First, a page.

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Competence 5: Continuing Care of Families Affected by FASD

Relapse Prevention, Continued


Many persons with an FASD are unemployed due to their lack of social skills and difficulty with workplace skills such as time management and personal hygiene. However, work can help provide the structure that clients with an FASD need to maintain sobriety. Therefore, if work is to become an achievable goal for individuals with an FASD, vocational rehabilitation and substance abuse treatment must be closely integrated. As part of the treatment plan, referrals to job placement resources and job coaches may be needed. More information about incorporating vocational rehabilitation into treatment is available in Integrating Substance Abuse Treatment and Vocational Services.

Social and Recreational Resources
young man pushing carts

Social and recreational activities are important in providing opportunities to practice social skills. They also provide creative outlets for fun activities that focus on the individual’s strengths and abilities. Activities can be tailored to the person’s interest, such as art or music. In addition, local recreation departments may have activities for adults with disabilities, such as dances and exercise classes. Although few activities exist specifically for adults with an FASD, many programs accommodate persons with various abilities and may be able to include persons with an FASD.

Value of Mentor and Support Group Network

A person who has impaired vision may use a seeing eye dog. The person with impaired hearing may have an interpreter or a hearing aid. People with an FASD have a physical impairment in the area of the brain, especially the forebrain or frontal lobes that regulates executive functions. They need help with daily activities, such as getting ready for and getting to work, shopping, and arranging and keeping appointments. Some people refer to this help as an “external brain,” a person who interprets the world for the person with an FASD and helps him or her avoid risky behaviors.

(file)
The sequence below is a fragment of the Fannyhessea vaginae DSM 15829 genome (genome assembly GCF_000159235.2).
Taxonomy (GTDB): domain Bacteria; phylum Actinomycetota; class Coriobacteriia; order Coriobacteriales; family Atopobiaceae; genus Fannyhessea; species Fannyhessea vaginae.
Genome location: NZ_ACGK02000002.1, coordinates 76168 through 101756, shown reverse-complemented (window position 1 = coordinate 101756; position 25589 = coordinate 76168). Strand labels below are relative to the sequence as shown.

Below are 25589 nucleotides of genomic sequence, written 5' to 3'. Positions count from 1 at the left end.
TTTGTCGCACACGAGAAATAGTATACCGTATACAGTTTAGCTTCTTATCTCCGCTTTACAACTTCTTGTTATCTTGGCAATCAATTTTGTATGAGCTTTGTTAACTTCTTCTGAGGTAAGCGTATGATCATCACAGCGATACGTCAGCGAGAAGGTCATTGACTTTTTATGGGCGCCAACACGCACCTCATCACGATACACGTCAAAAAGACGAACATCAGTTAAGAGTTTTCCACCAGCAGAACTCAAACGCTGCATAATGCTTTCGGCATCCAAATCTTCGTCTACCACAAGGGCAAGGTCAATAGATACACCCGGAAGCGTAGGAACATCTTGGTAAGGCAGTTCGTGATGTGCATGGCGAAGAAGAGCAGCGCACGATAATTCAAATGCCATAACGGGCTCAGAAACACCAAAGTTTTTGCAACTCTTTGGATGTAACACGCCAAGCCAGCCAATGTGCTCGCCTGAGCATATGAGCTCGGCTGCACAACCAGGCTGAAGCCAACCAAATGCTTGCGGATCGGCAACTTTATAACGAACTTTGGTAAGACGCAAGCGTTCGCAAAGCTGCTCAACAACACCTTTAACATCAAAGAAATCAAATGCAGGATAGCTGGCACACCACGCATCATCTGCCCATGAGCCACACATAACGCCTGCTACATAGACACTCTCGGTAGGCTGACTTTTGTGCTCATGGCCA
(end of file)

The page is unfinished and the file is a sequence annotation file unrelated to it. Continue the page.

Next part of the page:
An external brain is a responsible person (e.g., parent, teacher, job coach, sibling) who can mentor, assist, guide, supervise, and support the person with an FASD to maximize success. Success may be defined as the avoidance of addiction, arrest, unwanted pregnancy, homelessness, or accidental death. In addition, the person may need a “circle of support,” to be developed and stabilized during the early adult years. The circle of support needs to function well enough to be sustained when the parents can no longer function as primary external brains.10 Support may come from family members, other persons with an FASD, teachers, job coaches, and friends. The addiction professional may want to seek support groups for persons with an FASD as part of aftercare and ongoing recovery.

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